Matt Higgins believes in taking big swings.
After dropping out of high school to help provide for his mother, Higgins got his GED, enrolled in college at age 16 and went to law school. He's since held a host of notable positions including co-founder of RSE Ventures, an investment firm that has backed restaurant industry stalwarts like Magnolia Bakery and Momofuku.
He also spent eight years as executive vice president of the New York Jets and made multiple guest appearances on ABC's "Shark Tank."
In his new book published Tuesday, "Burn the Boats: Toss Plan B Overboard to Unleash Your Full Potential," Higgins outlines the winning philosophy that's carried him along his professional path thus far.
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Its core thesis: Get rid of your backup plan.
In a 2016 Wharton and University of Wisconsin-Madison study, two groups of research participants were given the same assignment and the same plan for completing it. One group had a backup plan. That group performed worse, and lost motivation to see their initial goal through.
To Higgins, that's supportive evidence for his "burn the boats" philosophy: Anytime you even consider a Plan B, you lose energy that could otherwise go toward Plan A.
"Extraordinary things require extraordinary effort," Higgins tells CNBC Make It.
Simply throwing caution to the wind is a bad idea, though: Eliminating your backup takes some careful planning. Here's what Higgins suggests.
Consider every possibility
Make a list of everything you'd have to give up to pursue a particular goal, Higgins says.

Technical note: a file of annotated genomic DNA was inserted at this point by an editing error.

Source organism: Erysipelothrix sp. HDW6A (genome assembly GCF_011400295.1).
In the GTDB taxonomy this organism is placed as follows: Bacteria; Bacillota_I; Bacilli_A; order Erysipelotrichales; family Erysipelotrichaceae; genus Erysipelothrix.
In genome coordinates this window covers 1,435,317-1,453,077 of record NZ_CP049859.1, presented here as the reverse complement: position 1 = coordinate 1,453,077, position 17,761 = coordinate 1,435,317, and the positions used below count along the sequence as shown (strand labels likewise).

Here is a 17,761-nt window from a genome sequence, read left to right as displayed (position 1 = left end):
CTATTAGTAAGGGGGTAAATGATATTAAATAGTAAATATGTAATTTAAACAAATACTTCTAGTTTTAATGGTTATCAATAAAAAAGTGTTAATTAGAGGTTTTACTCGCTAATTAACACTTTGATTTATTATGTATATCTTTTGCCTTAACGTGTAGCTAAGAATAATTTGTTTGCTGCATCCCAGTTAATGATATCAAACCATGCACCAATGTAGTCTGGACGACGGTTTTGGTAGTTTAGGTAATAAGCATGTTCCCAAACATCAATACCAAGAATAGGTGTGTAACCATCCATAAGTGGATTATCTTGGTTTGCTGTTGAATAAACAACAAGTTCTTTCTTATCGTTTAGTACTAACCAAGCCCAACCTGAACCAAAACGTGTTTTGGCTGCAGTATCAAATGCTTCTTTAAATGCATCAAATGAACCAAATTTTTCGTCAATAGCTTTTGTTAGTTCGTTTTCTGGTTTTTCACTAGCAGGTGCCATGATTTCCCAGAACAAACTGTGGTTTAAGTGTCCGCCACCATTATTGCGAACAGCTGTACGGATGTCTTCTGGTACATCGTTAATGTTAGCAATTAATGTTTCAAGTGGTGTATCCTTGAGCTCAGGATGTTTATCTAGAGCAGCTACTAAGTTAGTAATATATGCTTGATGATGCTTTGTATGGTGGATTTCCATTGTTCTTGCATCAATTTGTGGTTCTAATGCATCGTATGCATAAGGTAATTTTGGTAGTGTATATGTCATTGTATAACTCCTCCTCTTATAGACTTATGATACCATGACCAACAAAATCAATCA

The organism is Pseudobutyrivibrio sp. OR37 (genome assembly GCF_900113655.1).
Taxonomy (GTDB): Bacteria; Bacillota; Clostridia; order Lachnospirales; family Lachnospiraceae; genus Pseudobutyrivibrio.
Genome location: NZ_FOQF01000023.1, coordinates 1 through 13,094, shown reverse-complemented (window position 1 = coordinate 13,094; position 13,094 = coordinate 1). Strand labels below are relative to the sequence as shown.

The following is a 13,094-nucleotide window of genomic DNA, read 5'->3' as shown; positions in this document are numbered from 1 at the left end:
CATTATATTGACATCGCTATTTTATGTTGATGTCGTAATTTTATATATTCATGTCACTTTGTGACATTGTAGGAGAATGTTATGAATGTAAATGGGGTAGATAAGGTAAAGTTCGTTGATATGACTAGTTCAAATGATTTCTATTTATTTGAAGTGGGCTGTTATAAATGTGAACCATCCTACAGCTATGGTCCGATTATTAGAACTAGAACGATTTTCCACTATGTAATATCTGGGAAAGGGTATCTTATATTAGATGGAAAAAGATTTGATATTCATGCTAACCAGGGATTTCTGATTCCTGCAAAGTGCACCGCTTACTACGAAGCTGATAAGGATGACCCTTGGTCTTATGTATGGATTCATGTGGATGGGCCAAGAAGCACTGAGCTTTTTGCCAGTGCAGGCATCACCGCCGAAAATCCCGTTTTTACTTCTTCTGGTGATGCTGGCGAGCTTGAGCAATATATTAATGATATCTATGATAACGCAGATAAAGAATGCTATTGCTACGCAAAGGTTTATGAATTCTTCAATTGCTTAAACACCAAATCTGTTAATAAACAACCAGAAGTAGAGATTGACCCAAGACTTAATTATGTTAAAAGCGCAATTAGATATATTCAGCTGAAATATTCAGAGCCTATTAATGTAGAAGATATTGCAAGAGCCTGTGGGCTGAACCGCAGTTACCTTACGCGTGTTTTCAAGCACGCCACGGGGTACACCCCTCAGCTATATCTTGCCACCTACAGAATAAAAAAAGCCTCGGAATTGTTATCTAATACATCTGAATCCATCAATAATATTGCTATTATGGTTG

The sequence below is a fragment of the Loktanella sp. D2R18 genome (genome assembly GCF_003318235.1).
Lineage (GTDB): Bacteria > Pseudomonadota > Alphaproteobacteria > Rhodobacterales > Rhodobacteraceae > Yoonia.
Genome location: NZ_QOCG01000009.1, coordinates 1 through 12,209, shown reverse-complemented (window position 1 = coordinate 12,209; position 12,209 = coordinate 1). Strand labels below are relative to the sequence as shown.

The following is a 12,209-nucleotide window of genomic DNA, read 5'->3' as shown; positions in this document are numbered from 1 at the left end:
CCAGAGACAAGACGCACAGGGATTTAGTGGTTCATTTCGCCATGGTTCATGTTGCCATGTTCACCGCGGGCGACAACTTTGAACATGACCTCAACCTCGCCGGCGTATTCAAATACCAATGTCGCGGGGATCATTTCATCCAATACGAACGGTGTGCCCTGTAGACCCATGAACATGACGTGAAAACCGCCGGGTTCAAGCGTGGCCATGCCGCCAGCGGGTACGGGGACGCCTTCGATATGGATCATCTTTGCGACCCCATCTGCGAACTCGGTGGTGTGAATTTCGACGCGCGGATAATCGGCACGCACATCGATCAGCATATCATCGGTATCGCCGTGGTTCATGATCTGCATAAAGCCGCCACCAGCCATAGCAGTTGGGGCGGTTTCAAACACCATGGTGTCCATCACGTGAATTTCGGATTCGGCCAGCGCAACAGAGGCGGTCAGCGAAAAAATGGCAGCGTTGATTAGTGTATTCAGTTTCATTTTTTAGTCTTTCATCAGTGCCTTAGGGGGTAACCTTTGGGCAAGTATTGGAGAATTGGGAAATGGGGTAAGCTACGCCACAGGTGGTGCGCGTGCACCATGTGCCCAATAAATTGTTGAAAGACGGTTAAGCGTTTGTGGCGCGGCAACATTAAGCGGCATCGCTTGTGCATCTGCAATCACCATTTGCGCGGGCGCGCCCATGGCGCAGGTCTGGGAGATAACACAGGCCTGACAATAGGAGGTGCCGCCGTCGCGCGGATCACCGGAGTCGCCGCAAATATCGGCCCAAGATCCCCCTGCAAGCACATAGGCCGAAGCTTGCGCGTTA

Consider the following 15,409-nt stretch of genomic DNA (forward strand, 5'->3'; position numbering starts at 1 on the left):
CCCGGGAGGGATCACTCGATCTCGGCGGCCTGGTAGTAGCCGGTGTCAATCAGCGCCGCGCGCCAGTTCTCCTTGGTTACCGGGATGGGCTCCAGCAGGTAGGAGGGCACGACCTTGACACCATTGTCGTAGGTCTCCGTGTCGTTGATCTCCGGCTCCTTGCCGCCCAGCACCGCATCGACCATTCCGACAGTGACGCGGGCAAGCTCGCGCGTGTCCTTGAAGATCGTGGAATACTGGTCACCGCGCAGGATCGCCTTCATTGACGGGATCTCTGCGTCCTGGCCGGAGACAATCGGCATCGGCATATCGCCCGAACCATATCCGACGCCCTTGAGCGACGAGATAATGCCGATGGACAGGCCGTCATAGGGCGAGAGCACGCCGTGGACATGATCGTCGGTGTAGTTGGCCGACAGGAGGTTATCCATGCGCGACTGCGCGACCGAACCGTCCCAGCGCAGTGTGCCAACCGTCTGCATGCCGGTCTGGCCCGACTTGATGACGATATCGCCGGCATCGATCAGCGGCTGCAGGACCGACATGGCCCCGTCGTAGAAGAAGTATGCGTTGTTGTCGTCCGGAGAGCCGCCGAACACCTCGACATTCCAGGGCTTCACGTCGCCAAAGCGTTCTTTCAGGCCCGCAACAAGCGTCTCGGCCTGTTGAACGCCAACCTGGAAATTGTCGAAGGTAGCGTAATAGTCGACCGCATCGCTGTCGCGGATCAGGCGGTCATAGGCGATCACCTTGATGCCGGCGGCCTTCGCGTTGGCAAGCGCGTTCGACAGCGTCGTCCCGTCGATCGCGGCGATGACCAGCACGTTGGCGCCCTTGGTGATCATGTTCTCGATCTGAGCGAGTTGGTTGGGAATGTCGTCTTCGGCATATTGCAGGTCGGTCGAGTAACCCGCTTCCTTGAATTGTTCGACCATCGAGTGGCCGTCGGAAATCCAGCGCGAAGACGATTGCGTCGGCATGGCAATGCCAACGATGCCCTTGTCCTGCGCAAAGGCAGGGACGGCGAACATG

Say you've always wanted to quit your corporate job to start your own business. In the short term, that means giving up more than just a paycheck. You'd also lose your job title, and the identity and self-worth it might provide you.
Ask yourself how much that matters and how you'll react to that loss, Higgins suggests. Then, do the same for everything else you'd stand to lose: Are you going backwards in compensation? Will you be living off your savings? You need a plan in place for each possibility, he adds.
Do the same for potential upsides: When would your business hopefully pay off? If it doesn't by then, what's your game plan from there?
Once you identify your best and worst potential outcomes, and determine their respective likelihoods, your task becomes simple: Weigh whether the possibility of the best outcome is worth the probability of the worst outcome.
If the answer is "worth it," take the plunge and don't look back, Higgins says.
Analyze your risk aversion
Higgins isn't the only successful person who makes decisions this way. Billionaire investor and Microsoft co-founder Bill Gates takes a similar approach when evaluating big risks, for example.
"Whether we invest $100,000 or $100 million, the decision is always calculated," Gates wrote in a 2019 blog post, adding that he spends "a lot of time thinking, analyzing data and talking to experts" before making a new investment.
Of course, you can only plan so much because there's a limit to what you can control. Keep your eye on your Plan A goal without getting too stressed about the uncertainties you'll encounter on the way there, Higgins says.
That might sound impossible for naturally cautious people, but Higgins says the philosophy is actually well-tailored to that demographic. When you feel worried or anxious, your brain prepares for worst-case scenarios — making your pros and cons list more realistic.
If you can acknowledge those cons and still feel comfortable moving forward, you're probably well-prepared to handle the risk, Higgins says.
"The idea of 'burning the boats' accommodates — in fact, requires — a degree of risk aversion," he adds.
There's another upside to this kind of thinking: People who can strike that balance between focusing on the present and planning for the future can often manage daily stress without getting agitated, a 2020 study from North Carolina State University found.
"You've already processed all of those [worst-case] eventualities, and you don't need to give it another thought," Higgins says.
Disclosure: CNBC owns the exclusive off-network cable rights to "Shark Tank."
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